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Curbing Anti-Trump Judicial Activism

by Andrew Jones

Remember that time when a federal judge in Hawaii blocked President Trump’s Muslim travel ban? Or when a federal judge in California blocked Trump’s efforts to stop sanctuary cities from receiving federal funds? Since then, pro-Trump Republican outrage has ensued: “Why should two unelected federal judges – who are explicitly anti-Trump – be able to enjoin, nationwide, the policies of our duly elected President?”

In response to this outrage, the House Judiciary Committee recently held a hearing on the issue of lower level federal district courts’ power to issue nationwide injunctions. The topic of discussion was the trend of plaintiffs filing cases in judicial districts that align with the political viewpoint of the plaintiff in an effort to enjoin the actions of President Trump.

And so Congress is kicking around the idea of passing legislation to curb the power of Article III courts to issue nationwide injunctions. The concern justifying a legislative action is the concept of “judicial activism” – a staple within the conservative lexicon – which is concerning to conservatives because federal judges are unelected officials who wield the power to undermine (via injunctions) the authority of elected officials to carry out their agenda.

Put differently, judicial activism is problematic because the ability of one unelected official in the Judiciary branch to enjoin the policies of an elected official in the Executive and/or Legislative branch is antithetical to the separation-of-powers principle enshrined in the Constitution.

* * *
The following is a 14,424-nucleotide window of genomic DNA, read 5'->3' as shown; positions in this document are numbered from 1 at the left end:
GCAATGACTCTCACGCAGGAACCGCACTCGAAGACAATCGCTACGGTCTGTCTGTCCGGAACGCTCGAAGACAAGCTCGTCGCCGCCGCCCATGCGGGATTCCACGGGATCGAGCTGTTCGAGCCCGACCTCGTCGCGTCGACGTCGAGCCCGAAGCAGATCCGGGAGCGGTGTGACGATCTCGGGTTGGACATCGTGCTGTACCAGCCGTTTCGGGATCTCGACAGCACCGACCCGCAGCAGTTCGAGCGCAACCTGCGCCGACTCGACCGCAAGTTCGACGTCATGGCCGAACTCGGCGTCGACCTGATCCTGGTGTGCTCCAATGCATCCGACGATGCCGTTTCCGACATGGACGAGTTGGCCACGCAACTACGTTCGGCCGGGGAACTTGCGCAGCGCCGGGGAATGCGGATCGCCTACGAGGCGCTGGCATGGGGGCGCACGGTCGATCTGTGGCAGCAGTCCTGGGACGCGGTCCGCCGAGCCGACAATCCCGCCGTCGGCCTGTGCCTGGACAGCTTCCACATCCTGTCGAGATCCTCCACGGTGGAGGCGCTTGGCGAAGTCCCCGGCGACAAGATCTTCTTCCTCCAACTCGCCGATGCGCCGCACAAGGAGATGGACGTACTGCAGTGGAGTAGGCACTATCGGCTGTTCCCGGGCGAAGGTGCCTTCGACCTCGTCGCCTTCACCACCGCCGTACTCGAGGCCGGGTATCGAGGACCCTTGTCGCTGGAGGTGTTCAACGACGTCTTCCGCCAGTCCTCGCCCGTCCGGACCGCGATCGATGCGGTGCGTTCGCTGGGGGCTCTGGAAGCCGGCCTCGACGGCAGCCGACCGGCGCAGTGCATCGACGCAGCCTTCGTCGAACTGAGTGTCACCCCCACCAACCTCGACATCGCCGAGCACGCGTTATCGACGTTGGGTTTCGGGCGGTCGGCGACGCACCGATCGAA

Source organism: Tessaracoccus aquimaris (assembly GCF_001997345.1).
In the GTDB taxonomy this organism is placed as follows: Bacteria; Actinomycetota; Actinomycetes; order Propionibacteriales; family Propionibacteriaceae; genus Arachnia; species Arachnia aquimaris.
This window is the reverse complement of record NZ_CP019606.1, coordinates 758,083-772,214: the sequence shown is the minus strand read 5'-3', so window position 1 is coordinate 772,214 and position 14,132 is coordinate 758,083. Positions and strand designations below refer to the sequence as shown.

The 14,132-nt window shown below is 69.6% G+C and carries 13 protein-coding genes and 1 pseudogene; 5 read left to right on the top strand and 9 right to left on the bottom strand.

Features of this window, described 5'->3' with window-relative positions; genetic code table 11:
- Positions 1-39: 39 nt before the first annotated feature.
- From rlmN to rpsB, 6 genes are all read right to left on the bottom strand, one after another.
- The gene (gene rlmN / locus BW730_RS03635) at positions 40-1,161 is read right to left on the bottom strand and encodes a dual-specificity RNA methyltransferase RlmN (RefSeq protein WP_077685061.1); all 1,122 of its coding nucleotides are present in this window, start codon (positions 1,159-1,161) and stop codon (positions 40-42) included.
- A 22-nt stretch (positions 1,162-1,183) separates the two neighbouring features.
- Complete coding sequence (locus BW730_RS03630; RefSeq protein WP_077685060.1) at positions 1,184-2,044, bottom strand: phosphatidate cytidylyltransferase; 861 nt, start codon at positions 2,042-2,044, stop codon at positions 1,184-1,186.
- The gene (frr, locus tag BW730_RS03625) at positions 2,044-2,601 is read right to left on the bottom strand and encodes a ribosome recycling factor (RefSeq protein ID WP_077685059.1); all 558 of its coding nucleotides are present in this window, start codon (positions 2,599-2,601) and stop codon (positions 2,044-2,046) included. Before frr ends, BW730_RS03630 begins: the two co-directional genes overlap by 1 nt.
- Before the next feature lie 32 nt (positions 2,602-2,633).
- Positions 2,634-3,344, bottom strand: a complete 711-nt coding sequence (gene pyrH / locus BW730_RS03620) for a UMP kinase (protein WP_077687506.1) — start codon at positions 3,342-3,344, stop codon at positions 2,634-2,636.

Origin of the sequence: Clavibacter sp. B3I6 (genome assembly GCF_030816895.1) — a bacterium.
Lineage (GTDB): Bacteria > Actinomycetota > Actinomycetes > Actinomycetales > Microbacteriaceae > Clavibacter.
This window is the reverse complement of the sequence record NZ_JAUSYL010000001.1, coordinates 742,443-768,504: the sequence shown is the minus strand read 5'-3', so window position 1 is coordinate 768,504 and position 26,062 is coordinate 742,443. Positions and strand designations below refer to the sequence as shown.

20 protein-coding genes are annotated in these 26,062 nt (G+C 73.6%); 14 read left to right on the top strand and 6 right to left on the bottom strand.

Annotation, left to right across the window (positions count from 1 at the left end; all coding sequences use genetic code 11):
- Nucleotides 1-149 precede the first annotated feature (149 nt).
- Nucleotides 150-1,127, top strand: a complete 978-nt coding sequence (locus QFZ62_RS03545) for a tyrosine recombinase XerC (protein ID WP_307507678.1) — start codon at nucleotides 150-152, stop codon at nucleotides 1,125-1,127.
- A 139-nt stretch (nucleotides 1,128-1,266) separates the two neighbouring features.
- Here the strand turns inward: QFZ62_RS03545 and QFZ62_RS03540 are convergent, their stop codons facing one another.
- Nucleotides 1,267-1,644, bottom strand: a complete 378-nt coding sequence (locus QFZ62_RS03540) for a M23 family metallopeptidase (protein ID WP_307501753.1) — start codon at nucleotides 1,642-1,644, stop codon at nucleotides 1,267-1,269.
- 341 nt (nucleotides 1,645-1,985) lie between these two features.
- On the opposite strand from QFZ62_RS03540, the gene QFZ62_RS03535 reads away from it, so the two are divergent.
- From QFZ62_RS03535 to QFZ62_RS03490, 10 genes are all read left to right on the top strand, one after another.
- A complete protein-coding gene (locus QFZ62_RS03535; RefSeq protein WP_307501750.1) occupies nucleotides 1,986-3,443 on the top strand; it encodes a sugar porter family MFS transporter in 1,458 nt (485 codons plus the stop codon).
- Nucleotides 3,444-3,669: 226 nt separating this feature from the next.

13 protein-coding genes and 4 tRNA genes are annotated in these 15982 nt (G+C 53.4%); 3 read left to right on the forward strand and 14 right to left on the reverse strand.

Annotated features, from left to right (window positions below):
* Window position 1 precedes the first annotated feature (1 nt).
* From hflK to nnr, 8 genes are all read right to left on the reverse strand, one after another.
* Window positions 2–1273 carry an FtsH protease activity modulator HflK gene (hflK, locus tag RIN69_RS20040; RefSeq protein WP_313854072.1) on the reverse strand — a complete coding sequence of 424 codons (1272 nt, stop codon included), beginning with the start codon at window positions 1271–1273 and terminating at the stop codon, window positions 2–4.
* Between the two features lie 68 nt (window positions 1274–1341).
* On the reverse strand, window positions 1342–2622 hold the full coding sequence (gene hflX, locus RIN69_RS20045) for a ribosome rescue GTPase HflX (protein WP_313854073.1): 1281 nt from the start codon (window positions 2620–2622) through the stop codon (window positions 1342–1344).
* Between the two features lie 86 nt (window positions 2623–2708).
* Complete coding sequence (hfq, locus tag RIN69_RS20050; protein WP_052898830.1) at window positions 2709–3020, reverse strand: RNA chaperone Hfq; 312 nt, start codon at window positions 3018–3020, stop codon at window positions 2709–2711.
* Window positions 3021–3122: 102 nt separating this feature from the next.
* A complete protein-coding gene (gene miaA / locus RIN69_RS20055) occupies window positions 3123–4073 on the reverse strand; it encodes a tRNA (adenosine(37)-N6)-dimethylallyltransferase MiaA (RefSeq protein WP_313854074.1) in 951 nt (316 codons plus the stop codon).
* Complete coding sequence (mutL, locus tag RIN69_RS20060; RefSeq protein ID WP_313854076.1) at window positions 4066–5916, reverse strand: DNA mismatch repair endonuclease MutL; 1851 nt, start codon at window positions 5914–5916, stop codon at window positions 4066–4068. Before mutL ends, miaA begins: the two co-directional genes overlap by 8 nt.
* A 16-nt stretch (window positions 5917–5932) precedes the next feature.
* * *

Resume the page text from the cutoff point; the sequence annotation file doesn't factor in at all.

The reasoning behind federal judges being appointed – rather than elected, as is the case for state and local judges – and enjoying life tenure, is to insulate them from the whims of the political process – i.e., federal judges are not beholden to campaign donors, special interest groups, the Republican Party, the Democratic Party, etc.

With this point in mind, it’s worth remembering that 2024 is the year of Trump’s mandatory departure from power, after which all the 94 federal district courts will continue into existence. Any urge on the part of the Republican-led Congress to limit the judiciary’s power to issue nationwide injunctions would amount to a range-of-the-political-moment, knee-jerk reaction. Rather than react, Republicans in Congress should simply focus their attention on identifying, nominating, and confirming quality judges who are capable of being objective. Besides, cases involving a circuit split are the most likely to be heard and resolved by the Supreme Court in a timely fashion, so the urgency factor should not be a distraction.

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